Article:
So another article on the Garmin Vivoactive!
As you know, I’ve done a few other articles on the Garmin Vivoactive (here and here). However, I can add a bit more to the continued “series” now! I’ve tested the device on Android (a Wileyfox Swift, a British mobile phone brand) and can now compare this to iOS, which I had been running it on.
The Wileyfox is running Cyanogen OS, so results might be slightly different on other Android phones with different brands.
There are some differences between how the device is seen on Android and on iOS.
Settings is where the first difference is spotted.
The iOS menu doesn’t have an option for default music player and it doesn’t have the option for smart notifications.
The default music player setting is as you might expect – you can change what app the controls on the watch will adjust – as Android lets you change the default music player, this allows you to control Spotify or any other audio program.
The smart notifications section is a bit different.
On Android, you can change the settings of the watch to only allow notifications from specific apps, whereas on iOS, it sends everything and the only way to prevent certain apps is to prevent certain apps from showing notifications. This gives far more control over the content that you want to see on your watch and perhaps be disturbed for. There are a number of default options built in but depending on the Android ROM you’re using, you might have to add in some apps you might consider as important – on my Cyanogen phone, it didn’t have the Cyanogen default email client or text message app included by default so I had to add these. However, be aware, you can suddenly swamp yourself with messages as well. I turned on Google Music so I could set it to download music and notify me when done or similar, yet it would inform me whenever Google Music changed track which was a bit to much, vibrating every couple of minutes whilst I was driving home from work!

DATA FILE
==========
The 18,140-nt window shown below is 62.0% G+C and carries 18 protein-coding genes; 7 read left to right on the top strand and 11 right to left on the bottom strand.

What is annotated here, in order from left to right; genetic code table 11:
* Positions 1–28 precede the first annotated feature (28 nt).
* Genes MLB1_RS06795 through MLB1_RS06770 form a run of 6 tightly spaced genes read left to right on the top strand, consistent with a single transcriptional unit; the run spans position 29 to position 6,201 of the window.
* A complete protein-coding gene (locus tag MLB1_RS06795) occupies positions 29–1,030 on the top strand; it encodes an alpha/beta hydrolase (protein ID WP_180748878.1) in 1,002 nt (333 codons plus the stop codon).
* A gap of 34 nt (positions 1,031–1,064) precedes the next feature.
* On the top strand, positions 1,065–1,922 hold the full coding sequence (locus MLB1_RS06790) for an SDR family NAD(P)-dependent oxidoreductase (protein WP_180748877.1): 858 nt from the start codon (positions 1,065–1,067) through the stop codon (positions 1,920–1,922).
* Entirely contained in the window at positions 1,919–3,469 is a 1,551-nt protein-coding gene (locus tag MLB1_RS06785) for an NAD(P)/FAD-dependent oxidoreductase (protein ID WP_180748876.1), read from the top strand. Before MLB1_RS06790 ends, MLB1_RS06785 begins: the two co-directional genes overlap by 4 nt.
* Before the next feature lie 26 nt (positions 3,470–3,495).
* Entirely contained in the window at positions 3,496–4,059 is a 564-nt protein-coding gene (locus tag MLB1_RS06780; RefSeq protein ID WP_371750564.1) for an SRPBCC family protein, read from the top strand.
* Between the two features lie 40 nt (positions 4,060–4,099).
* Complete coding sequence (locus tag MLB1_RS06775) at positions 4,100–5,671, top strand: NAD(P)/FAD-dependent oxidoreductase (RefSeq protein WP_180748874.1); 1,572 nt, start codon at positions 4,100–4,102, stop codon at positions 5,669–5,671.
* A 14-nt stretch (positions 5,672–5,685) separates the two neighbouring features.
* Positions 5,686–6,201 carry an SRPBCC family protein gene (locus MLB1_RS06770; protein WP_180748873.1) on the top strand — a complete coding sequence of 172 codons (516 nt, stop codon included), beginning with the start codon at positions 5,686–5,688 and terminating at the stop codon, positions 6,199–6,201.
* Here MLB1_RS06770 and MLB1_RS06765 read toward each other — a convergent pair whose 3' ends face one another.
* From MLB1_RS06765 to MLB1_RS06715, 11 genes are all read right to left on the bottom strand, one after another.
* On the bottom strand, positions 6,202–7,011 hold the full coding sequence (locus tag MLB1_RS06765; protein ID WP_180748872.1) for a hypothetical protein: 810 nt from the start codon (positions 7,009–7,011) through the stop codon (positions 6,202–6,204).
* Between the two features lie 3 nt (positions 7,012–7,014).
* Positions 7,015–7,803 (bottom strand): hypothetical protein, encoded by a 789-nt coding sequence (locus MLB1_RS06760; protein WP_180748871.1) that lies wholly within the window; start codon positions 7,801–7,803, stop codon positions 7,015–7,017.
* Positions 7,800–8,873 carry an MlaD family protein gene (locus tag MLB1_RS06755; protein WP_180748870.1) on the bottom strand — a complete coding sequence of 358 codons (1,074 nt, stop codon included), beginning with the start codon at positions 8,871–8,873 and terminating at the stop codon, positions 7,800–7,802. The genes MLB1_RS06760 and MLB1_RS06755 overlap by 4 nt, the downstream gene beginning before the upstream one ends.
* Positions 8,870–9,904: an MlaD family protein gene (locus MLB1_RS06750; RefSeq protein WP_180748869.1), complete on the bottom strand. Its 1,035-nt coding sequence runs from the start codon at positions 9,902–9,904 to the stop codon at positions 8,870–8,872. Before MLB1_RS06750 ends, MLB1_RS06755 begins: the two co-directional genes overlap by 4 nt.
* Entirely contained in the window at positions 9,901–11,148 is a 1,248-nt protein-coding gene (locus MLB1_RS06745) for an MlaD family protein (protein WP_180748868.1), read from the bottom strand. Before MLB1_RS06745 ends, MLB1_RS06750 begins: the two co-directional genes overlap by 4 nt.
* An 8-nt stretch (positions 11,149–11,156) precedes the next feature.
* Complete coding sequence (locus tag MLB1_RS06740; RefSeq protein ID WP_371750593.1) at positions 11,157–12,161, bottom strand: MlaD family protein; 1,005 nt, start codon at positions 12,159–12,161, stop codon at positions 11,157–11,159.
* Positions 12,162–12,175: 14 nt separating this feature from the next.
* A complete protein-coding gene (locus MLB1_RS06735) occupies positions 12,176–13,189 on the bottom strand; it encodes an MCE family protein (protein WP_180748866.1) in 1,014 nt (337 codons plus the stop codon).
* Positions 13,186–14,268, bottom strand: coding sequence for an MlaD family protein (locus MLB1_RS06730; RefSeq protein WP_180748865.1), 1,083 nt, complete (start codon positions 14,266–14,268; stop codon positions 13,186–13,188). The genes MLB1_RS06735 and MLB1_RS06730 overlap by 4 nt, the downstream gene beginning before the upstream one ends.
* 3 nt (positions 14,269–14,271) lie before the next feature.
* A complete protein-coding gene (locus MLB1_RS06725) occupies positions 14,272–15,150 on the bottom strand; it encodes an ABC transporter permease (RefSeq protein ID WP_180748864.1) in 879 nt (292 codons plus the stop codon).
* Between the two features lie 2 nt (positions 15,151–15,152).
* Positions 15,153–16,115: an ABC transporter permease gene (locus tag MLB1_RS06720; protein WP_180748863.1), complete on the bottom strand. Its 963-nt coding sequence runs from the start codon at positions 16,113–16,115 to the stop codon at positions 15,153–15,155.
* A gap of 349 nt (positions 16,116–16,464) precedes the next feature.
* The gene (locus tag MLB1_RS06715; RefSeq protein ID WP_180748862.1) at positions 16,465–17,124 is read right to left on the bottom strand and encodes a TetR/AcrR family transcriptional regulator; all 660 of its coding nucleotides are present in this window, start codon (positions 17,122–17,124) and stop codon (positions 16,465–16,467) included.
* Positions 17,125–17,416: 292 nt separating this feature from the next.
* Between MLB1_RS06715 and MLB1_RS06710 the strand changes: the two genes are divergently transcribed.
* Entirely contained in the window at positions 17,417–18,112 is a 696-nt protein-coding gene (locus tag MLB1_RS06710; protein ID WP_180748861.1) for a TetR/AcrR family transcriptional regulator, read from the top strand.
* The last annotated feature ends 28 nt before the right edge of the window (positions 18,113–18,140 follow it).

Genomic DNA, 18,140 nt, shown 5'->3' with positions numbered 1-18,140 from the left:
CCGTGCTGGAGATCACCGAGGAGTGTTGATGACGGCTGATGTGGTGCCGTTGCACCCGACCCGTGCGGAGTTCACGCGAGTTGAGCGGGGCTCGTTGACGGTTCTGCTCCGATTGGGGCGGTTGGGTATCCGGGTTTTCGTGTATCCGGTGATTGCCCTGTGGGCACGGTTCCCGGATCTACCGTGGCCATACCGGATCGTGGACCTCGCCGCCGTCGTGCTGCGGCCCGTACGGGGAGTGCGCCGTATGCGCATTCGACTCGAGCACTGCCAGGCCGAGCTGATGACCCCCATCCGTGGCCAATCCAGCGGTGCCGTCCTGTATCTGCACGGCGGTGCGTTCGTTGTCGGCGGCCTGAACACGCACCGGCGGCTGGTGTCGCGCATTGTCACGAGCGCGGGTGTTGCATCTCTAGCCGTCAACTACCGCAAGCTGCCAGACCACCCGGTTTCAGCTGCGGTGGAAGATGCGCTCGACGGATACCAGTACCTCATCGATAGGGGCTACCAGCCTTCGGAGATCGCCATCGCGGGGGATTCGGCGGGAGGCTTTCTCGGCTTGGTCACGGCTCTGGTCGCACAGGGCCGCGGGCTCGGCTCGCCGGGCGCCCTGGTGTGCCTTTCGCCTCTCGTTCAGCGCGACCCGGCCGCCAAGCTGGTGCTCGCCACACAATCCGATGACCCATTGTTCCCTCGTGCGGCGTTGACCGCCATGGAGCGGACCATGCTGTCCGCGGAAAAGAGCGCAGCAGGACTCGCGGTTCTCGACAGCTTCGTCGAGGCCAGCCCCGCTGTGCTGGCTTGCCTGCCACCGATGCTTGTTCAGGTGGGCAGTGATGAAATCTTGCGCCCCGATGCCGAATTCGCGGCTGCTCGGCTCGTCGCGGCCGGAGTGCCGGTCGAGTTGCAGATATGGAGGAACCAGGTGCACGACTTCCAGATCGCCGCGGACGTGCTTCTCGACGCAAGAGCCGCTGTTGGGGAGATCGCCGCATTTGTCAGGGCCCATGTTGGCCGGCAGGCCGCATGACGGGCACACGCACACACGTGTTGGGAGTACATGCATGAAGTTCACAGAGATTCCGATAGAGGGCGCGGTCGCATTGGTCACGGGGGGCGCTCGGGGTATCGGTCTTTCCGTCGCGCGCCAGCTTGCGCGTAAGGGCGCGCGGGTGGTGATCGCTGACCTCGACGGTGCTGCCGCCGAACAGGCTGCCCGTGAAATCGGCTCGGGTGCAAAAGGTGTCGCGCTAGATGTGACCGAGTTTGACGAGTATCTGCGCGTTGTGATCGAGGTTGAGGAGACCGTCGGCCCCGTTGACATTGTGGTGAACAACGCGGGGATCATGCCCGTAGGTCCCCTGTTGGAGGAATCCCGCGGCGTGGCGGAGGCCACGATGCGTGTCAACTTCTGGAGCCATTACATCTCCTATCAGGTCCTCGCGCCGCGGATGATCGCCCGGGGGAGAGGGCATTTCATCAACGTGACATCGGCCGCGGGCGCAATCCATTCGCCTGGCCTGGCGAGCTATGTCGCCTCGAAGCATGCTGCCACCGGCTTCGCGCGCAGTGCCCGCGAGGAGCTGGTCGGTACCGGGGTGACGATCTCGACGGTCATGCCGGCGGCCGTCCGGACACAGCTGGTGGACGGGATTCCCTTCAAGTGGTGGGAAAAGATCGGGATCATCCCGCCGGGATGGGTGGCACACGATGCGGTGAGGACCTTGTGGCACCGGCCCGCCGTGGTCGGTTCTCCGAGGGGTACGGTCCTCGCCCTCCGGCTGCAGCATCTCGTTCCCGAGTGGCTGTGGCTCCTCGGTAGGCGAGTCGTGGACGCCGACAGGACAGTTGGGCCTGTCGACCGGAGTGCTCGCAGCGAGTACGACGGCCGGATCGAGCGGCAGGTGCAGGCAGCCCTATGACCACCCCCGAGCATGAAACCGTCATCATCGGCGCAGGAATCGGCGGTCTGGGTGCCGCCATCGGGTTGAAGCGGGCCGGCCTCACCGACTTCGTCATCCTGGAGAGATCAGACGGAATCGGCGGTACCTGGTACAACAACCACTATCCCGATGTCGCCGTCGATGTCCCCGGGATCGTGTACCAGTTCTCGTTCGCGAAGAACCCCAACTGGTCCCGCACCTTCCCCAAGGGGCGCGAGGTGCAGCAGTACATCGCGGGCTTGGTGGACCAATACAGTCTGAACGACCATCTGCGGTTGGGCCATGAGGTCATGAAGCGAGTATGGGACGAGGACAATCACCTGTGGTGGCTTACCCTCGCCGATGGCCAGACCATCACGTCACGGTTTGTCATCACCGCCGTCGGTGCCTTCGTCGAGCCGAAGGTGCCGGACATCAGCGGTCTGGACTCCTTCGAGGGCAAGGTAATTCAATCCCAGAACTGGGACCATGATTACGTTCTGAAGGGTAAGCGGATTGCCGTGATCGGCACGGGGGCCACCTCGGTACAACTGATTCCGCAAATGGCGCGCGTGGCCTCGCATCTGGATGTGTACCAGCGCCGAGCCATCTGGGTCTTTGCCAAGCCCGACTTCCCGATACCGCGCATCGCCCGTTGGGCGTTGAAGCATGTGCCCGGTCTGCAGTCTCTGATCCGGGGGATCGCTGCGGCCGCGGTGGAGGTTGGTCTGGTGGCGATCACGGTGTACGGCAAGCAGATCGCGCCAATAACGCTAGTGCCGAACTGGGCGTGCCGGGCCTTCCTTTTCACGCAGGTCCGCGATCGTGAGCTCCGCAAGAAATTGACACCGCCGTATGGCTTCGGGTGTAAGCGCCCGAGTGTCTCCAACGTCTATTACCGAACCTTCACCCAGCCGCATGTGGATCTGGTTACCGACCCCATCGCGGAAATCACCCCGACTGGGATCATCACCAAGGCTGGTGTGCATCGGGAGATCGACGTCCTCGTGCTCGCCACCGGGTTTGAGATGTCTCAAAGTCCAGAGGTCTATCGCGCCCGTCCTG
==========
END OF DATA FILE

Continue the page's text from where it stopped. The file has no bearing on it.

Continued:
The Vivoactive syncs to the phone via bluetooth (or low energy bluetooth to be exact). This works on both iOS and Android.
However, the implementation of bluetooth between Android and iOS is different. On both, you have to pair the phone via the Garmin Connect app, which makes sense as you’re associating the app with bluetooth device. On iOS, this is then seen via the phone bluetooth devices list – iOS forces everything to be seen via the main bluetooth menu and can be shared between apps. It makes adding my Wahoo heart rate sensor fairly easy.
Yet, on Android, it seems that bluetooth devices can be linked to a specific app and don’t necessarily show up on the Android main bluetooth devices list. In the image below, the Vivoactive is paired to each device but in the Android one, it doesn’t show up as being attached or paired, whilst iOS is displaying it within the settings.